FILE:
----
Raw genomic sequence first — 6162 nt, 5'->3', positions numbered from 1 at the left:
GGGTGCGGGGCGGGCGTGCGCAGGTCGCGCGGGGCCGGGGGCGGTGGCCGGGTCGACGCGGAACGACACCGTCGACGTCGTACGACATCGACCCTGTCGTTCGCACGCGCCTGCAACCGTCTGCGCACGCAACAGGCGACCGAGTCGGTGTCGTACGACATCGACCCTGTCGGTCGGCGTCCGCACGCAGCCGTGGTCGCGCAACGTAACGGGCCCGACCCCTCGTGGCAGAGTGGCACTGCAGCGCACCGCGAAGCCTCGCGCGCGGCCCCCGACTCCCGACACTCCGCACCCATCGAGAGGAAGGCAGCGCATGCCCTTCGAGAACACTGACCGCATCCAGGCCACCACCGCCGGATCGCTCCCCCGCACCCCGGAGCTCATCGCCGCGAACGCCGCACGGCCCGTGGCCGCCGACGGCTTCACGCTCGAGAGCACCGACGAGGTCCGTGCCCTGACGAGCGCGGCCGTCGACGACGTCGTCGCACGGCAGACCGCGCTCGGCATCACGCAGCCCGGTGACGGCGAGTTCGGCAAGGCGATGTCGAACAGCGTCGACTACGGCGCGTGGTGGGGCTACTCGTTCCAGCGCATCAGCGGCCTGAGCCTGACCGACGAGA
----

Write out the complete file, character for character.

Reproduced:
Raw genomic sequence first — 6162 nt, 5'->3', positions numbered from 1 at the left:
GGGTGCGGGGCGGGCGTGCGCAGGTCGCGCGGGGCCGGGGGCGGTGGCCGGGTCGACGCGGAACGACACCGTCGACGTCGTACGACATCGACCCTGTCGTTCGCACGCGCCTGCAACCGTCTGCGCACGCAACAGGCGACCGAGTCGGTGTCGTACGACATCGACCCTGTCGGTCGGCGTCCGCACGCAGCCGTGGTCGCGCAACGTAACGGGCCCGACCCCTCGTGGCAGAGTGGCACTGCAGCGCACCGCGAAGCCTCGCGCGCGGCCCCCGACTCCCGACACTCCGCACCCATCGAGAGGAAGGCAGCGCATGCCCTTCGAGAACACTGACCGCATCCAGGCCACCACCGCCGGATCGCTCCCCCGCACCCCGGAGCTCATCGCCGCGAACGCCGCACGGCCCGTGGCCGCCGACGGCTTCACGCTCGAGAGCACCGACGAGGTCCGTGCCCTGACGAGCGCGGCCGTCGACGACGTCGTCGCACGGCAGACCGCGCTCGGCATCACGCAGCCCGGTGACGGCGAGTTCGGCAAGGCGATGTCGAACAGCGTCGACTACGGCGCGTGGTGGGGCTACTCGTTCCAGCGCATCAGCGGCCTGAGCCTGACCGACGAGA